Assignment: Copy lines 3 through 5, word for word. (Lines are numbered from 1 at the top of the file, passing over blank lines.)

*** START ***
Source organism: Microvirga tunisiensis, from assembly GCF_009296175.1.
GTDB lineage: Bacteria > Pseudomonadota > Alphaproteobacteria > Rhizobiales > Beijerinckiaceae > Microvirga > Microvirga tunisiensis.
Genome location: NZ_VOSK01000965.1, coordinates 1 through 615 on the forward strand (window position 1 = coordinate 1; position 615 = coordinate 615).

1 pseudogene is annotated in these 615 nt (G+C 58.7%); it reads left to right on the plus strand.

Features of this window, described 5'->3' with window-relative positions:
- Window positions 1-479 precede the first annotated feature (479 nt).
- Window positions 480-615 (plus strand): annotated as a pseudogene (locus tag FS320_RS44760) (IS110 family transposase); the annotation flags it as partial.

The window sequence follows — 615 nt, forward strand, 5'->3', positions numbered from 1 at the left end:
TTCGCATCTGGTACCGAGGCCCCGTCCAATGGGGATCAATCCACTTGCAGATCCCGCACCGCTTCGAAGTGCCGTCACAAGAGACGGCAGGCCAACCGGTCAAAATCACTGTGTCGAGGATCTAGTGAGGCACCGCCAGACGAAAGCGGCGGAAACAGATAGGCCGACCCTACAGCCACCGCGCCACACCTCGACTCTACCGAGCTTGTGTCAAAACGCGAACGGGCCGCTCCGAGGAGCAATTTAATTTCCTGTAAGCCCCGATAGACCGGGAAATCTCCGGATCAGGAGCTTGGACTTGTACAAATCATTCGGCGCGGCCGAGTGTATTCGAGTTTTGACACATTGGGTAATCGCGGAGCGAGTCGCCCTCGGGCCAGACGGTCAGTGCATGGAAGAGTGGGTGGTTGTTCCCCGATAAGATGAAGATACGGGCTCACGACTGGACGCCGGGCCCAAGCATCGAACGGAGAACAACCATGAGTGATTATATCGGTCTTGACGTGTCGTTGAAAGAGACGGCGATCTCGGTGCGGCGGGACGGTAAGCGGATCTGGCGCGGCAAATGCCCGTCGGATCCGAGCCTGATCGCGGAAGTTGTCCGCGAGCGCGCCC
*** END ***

Genome location: NZ_VOSK01000965.1, coordinates 1 through 615 on the forward strand (window position 1 = coordinate 1; position 615 = coordinate 615).

1 pseudogene is annotated in these 615 nt (G+C 58.7%); it reads left to right on the plus strand.

Features of this window, described 5'->3' with window-relative positions: